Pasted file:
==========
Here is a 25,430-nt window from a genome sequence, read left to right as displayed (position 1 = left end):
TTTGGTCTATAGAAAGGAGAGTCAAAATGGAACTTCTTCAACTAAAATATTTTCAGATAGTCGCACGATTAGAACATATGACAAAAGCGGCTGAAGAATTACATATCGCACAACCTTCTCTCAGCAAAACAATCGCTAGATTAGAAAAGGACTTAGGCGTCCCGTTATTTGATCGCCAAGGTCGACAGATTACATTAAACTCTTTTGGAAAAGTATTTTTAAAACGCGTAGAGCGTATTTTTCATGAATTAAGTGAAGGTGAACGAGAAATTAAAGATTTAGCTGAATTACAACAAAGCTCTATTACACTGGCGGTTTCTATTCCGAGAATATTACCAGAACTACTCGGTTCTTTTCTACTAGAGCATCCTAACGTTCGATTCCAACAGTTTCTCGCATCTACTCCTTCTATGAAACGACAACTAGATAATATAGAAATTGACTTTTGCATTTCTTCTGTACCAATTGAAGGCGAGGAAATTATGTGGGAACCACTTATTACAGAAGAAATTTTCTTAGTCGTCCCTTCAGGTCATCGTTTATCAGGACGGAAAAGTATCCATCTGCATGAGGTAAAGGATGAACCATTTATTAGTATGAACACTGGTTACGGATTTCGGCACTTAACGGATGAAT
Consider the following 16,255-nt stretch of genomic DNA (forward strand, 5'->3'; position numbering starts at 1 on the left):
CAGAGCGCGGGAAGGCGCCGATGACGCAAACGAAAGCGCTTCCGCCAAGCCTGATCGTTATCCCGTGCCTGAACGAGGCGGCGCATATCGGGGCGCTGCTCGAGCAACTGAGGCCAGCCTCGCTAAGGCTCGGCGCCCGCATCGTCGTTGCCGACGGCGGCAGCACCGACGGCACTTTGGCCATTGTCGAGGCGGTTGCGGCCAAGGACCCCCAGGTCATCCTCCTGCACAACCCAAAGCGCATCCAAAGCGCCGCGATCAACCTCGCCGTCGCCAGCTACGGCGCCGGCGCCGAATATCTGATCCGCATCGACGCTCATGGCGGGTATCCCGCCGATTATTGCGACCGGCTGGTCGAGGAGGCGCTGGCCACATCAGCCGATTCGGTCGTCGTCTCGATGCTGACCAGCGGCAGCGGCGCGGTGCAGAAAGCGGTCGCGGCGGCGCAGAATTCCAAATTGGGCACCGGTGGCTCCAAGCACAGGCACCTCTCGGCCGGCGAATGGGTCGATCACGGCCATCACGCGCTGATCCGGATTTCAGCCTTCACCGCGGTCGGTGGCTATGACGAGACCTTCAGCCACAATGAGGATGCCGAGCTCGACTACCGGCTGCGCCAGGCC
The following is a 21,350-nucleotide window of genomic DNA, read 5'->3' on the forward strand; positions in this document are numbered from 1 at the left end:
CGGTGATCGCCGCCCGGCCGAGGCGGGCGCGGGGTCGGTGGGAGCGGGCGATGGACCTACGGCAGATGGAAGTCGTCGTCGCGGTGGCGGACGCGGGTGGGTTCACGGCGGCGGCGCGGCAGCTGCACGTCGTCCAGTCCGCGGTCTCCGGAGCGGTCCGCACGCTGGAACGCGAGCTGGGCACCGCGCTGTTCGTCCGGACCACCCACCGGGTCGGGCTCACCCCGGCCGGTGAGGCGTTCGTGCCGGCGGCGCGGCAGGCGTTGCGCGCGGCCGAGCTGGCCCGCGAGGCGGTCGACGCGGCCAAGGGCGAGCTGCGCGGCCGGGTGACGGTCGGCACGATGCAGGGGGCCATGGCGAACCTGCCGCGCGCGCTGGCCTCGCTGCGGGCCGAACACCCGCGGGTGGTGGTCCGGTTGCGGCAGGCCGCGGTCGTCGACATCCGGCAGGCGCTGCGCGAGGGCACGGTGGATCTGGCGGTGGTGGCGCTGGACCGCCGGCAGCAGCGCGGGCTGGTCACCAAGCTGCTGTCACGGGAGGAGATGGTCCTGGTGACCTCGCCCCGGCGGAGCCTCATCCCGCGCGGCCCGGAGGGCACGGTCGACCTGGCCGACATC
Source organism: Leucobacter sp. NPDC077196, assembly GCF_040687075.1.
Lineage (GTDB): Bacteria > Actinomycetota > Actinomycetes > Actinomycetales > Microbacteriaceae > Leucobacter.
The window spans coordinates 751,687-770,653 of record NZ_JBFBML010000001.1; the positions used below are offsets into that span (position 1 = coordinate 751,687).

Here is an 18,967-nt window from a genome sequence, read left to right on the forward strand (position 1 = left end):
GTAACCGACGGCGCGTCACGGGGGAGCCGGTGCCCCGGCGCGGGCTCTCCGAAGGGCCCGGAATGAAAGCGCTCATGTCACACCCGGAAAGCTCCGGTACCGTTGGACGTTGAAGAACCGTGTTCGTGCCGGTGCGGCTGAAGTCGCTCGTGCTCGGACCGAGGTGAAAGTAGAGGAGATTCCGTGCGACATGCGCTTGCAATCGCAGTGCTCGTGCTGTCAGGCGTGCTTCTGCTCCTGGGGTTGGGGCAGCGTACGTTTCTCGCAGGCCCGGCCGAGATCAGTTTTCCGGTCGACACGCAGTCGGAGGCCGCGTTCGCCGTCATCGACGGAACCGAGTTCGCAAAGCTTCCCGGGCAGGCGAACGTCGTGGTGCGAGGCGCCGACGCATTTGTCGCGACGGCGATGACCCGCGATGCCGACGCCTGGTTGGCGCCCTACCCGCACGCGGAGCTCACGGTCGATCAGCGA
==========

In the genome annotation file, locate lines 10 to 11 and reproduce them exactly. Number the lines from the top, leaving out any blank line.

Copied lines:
Here is an 18,967-nt window from a genome sequence, read left to right on the forward strand (position 1 = left end):
GTAACCGACGGCGCGTCACGGGGGAGCCGGTGCCCCGGCGCGGGCTCTCCGAAGGGCCCGGAATGAAAGCGCTCATGTCACACCCGGAAAGCTCCGGTACCGTTGGACGTTGAAGAACCGTGTTCGTGCCGGTGCGGCTGAAGTCGCTCGTGCTCGGACCGAGGTGAAAGTAGAGGAGATTCCGTGCGACATGCGCTTGCAATCGCAGTGCTCGTGCTGTCAGGCGTGCTTCTGCTCCTGGGGTTGGGGCAGCGTACGTTTCTCGCAGGCCCGGCCGAGATCAGTTTTCCGGTCGACACGCAGTCGGAGGCCGCGTTCGCCGTCATCGACGGAACCGAGTTCGCAAAGCTTCCCGGGCAGGCGAACGTCGTGGTGCGAGGCGCCGACGCATTTGTCGCGACGGCGATGACCCGCGATGCCGACGCCTGGTTGGCGCCCTACCCGCACGCGGAGCTCACGGTCGATCAGCGA